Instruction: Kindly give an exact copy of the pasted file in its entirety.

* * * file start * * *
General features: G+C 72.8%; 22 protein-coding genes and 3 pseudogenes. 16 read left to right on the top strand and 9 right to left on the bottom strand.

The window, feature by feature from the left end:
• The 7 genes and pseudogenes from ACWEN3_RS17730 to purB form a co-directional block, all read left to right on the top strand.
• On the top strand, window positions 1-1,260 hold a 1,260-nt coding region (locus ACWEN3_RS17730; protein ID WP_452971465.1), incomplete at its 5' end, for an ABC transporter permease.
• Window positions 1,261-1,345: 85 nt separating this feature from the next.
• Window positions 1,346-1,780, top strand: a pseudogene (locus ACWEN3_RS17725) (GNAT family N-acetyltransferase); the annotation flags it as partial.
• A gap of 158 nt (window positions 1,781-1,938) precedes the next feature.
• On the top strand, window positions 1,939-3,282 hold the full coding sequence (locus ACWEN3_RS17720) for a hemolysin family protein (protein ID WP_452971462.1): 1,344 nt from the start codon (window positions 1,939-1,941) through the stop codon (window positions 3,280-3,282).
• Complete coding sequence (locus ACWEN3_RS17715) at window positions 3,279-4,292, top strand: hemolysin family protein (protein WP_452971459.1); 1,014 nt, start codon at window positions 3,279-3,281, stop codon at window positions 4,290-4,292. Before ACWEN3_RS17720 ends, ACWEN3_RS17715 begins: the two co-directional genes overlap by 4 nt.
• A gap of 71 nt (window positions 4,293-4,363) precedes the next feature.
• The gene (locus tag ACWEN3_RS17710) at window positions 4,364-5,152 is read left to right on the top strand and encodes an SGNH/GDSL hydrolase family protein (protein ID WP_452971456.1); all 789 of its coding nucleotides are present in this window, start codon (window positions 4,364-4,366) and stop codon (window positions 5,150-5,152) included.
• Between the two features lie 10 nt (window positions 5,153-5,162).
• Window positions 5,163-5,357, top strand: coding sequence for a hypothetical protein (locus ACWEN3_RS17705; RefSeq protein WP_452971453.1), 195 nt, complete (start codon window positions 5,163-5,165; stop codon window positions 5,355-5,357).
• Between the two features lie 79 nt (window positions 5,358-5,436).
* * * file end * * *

General features: G+C 72.8%; 22 protein-coding genes and 3 pseudogenes. 16 read left to right on the top strand and 9 right to left on the bottom strand.

The window, feature by feature from the left end:
• The 7 genes and pseudogenes from ACWEN3_RS17730 to purB form a co-directional block, all read left to right on the top strand.
• On the top strand, window positions 1-1,260 hold a 1,260-nt coding region (locus ACWEN3_RS17730; protein ID WP_452971465.1), incomplete at its 5' end, for an ABC transporter permease.
• Window positions 1,261-1,345: 85 nt separating this feature from the next.
• Window positions 1,346-1,780, top strand: a pseudogene (locus ACWEN3_RS17725) (GNAT family N-acetyltransferase); the annotation flags it as partial.
• A gap of 158 nt (window positions 1,781-1,938) precedes the next feature.
• On the top strand, window positions 1,939-3,282 hold the full coding sequence (locus ACWEN3_RS17720) for a hemolysin family protein (protein ID WP_452971462.1): 1,344 nt from the start codon (window positions 1,939-1,941) through the stop codon (window positions 3,280-3,282).
• Complete coding sequence (locus ACWEN3_RS17715) at window positions 3,279-4,292, top strand: hemolysin family protein (protein WP_452971459.1); 1,014 nt, start codon at window positions 3,279-3,281, stop codon at window positions 4,290-4,292. Before ACWEN3_RS17720 ends, ACWEN3_RS17715 begins: the two co-directional genes overlap by 4 nt.
• A gap of 71 nt (window positions 4,293-4,363) precedes the next feature.
• The gene (locus tag ACWEN3_RS17710) at window positions 4,364-5,152 is read left to right on the top strand and encodes an SGNH/GDSL hydrolase family protein (protein ID WP_452971456.1); all 789 of its coding nucleotides are present in this window, start codon (window positions 4,364-4,366) and stop codon (window positions 5,150-5,152) included.
• Between the two features lie 10 nt (window positions 5,153-5,162).
• Window positions 5,163-5,357, top strand: coding sequence for a hypothetical protein (locus ACWEN3_RS17705; RefSeq protein WP_452971453.1), 195 nt, complete (start codon window positions 5,163-5,165; stop codon window positions 5,355-5,357).
• Between the two features lie 79 nt (window positions 5,358-5,436).